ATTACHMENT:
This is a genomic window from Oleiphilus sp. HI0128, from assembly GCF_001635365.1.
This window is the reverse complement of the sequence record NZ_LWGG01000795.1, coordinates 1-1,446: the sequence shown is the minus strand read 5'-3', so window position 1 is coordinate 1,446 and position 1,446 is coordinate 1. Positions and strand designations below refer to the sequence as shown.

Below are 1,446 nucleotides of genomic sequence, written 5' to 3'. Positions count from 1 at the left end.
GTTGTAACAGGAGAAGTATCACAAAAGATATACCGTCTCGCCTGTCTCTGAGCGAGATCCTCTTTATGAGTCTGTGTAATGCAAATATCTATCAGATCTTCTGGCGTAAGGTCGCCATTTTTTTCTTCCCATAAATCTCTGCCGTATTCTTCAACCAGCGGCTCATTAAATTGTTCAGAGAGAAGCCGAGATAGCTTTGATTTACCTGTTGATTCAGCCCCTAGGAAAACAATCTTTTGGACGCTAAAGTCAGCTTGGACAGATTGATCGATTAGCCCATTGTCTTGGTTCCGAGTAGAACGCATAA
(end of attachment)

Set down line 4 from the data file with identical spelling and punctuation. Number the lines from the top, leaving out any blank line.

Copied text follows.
GTTGTAACAGGAGAAGTATCACAAAAGATATACCGTCTCGCCTGTCTCTGAGCGAGATCCTCTTTATGAGTCTGTGTAATGCAAATATCTATCAGATCTTCTGGCGTAAGGTCGCCATTTTTTTCTTCCCATAAATCTCTGCCGTATTCTTCAACCAGCGGCTCATTAAATTGTTCAGAGAGAAGCCGAGATAGCTTTGATTTACCTGTTGATTCAGCCCCTAGGAAAACAATCTTTTGGACGCTAAAGTCAGCTTGGACAGATTGATCGATTAGCCCATTGTCTTGGTTCCGAGTAGAACGCATAA